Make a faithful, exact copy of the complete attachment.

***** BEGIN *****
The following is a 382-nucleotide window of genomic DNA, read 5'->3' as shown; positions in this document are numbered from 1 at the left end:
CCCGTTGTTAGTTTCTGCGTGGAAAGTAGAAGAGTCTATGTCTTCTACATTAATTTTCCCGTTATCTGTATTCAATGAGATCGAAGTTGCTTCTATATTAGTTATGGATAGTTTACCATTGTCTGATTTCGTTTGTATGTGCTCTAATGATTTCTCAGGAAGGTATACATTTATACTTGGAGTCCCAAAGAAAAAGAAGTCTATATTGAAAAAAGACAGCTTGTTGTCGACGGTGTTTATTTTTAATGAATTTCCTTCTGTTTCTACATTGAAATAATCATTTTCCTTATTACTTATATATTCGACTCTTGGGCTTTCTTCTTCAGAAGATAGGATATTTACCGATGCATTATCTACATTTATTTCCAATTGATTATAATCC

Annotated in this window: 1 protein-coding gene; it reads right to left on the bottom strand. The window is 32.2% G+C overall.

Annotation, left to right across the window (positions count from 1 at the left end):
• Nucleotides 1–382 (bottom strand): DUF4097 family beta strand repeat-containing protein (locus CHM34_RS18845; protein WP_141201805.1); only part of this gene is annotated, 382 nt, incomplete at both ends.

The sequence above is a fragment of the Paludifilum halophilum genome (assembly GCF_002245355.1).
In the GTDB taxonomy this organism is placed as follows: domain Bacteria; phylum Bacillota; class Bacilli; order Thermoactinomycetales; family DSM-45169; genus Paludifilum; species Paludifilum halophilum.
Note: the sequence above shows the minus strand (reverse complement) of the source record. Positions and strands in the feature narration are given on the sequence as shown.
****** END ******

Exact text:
The following is a 382-nucleotide window of genomic DNA, read 5'->3' as shown; positions in this document are numbered from 1 at the left end:
CCCGTTGTTAGTTTCTGCGTGGAAAGTAGAAGAGTCTATGTCTTCTACATTAATTTTCCCGTTATCTGTATTCAATGAGATCGAAGTTGCTTCTATATTAGTTATGGATAGTTTACCATTGTCTGATTTCGTTTGTATGTGCTCTAATGATTTCTCAGGAAGGTATACATTTATACTTGGAGTCCCAAAGAAAAAGAAGTCTATATTGAAAAAAGACAGCTTGTTGTCGACGGTGTTTATTTTTAATGAATTTCCTTCTGTTTCTACATTGAAATAATCATTTTCCTTATTACTTATATATTCGACTCTTGGGCTTTCTTCTTCAGAAGATAGGATATTTACCGATGCATTATCTACATTTATTTCCAATTGATTATAATCC

Annotated in this window: 1 protein-coding gene; it reads right to left on the bottom strand. The window is 32.2% G+C overall.

Annotation, left to right across the window (positions count from 1 at the left end):
• Nucleotides 1–382 (bottom strand): DUF4097 family beta strand repeat-containing protein (locus CHM34_RS18845; protein WP_141201805.1); only part of this gene is annotated, 382 nt, incomplete at both ends.

The sequence above is a fragment of the Paludifilum halophilum genome (assembly GCF_002245355.1).
In the GTDB taxonomy this organism is placed as follows: domain Bacteria; phylum Bacillota; class Bacilli; order Thermoactinomycetales; family DSM-45169; genus Paludifilum; species Paludifilum halophilum.
Note: the sequence above shows the minus strand (reverse complement) of the source record. Positions and strands in the feature narration are given on the sequence as shown.